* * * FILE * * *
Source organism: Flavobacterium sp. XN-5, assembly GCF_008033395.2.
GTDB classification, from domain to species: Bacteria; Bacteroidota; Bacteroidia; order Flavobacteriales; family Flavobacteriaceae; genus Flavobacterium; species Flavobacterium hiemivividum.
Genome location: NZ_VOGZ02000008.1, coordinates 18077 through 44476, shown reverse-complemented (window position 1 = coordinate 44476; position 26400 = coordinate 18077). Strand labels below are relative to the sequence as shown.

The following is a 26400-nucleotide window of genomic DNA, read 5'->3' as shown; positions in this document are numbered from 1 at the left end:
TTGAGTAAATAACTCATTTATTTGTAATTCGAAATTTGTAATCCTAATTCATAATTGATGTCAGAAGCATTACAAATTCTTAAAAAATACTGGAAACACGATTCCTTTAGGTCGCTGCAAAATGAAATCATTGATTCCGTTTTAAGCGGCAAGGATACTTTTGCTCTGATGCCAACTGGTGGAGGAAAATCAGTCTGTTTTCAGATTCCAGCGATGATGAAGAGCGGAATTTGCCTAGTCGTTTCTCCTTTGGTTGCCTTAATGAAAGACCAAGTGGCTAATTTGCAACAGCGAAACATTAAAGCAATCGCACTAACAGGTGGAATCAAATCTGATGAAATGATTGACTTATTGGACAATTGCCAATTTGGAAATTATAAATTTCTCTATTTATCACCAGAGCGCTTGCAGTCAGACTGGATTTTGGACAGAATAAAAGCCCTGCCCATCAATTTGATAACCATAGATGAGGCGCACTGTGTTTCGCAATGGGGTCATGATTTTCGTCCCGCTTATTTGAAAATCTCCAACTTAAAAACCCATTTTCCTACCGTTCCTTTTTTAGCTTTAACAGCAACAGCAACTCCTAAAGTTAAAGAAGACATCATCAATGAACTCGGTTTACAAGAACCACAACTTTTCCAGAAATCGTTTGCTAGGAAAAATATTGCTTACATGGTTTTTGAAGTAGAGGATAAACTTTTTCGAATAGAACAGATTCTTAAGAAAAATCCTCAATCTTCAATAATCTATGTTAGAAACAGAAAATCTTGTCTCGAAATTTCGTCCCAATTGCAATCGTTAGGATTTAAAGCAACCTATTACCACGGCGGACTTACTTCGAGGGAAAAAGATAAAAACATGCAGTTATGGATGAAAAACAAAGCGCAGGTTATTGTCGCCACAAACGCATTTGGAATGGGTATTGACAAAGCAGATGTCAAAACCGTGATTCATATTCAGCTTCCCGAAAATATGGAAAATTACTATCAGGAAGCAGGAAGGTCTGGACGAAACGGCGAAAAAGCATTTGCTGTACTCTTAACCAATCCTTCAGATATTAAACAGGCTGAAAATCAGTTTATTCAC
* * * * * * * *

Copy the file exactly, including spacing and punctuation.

Source organism: Flavobacterium sp. XN-5, assembly GCF_008033395.2.
GTDB classification, from domain to species: Bacteria; Bacteroidota; Bacteroidia; order Flavobacteriales; family Flavobacteriaceae; genus Flavobacterium; species Flavobacterium hiemivividum.
Genome location: NZ_VOGZ02000008.1, coordinates 18077 through 44476, shown reverse-complemented (window position 1 = coordinate 44476; position 26400 = coordinate 18077). Strand labels below are relative to the sequence as shown.

The following is a 26400-nucleotide window of genomic DNA, read 5'->3' as shown; positions in this document are numbered from 1 at the left end:
TTGAGTAAATAACTCATTTATTTGTAATTCGAAATTTGTAATCCTAATTCATAATTGATGTCAGAAGCATTACAAATTCTTAAAAAATACTGGAAACACGATTCCTTTAGGTCGCTGCAAAATGAAATCATTGATTCCGTTTTAAGCGGCAAGGATACTTTTGCTCTGATGCCAACTGGTGGAGGAAAATCAGTCTGTTTTCAGATTCCAGCGATGATGAAGAGCGGAATTTGCCTAGTCGTTTCTCCTTTGGTTGCCTTAATGAAAGACCAAGTGGCTAATTTGCAACAGCGAAACATTAAAGCAATCGCACTAACAGGTGGAATCAAATCTGATGAAATGATTGACTTATTGGACAATTGCCAATTTGGAAATTATAAATTTCTCTATTTATCACCAGAGCGCTTGCAGTCAGACTGGATTTTGGACAGAATAAAAGCCCTGCCCATCAATTTGATAACCATAGATGAGGCGCACTGTGTTTCGCAATGGGGTCATGATTTTCGTCCCGCTTATTTGAAAATCTCCAACTTAAAAACCCATTTTCCTACCGTTCCTTTTTTAGCTTTAACAGCAACAGCAACTCCTAAAGTTAAAGAAGACATCATCAATGAACTCGGTTTACAAGAACCACAACTTTTCCAGAAATCGTTTGCTAGGAAAAATATTGCTTACATGGTTTTTGAAGTAGAGGATAAACTTTTTCGAATAGAACAGATTCTTAAGAAAAATCCTCAATCTTCAATAATCTATGTTAGAAACAGAAAATCTTGTCTCGAAATTTCGTCCCAATTGCAATCGTTAGGATTTAAAGCAACCTATTACCACGGCGGACTTACTTCGAGGGAAAAAGATAAAAACATGCAGTTATGGATGAAAAACAAAGCGCAGGTTATTGTCGCCACAAACGCATTTGGAATGGGTATTGACAAAGCAGATGTCAAAACCGTGATTCATATTCAGCTTCCCGAAAATATGGAAAATTACTATCAGGAAGCAGGAAGGTCTGGACGAAACGGCGAAAAAGCATTTGCTGTACTCTTAACCAATCCTTCAGATATTAAACAGGCTGAAAATCAGTTTATTCAC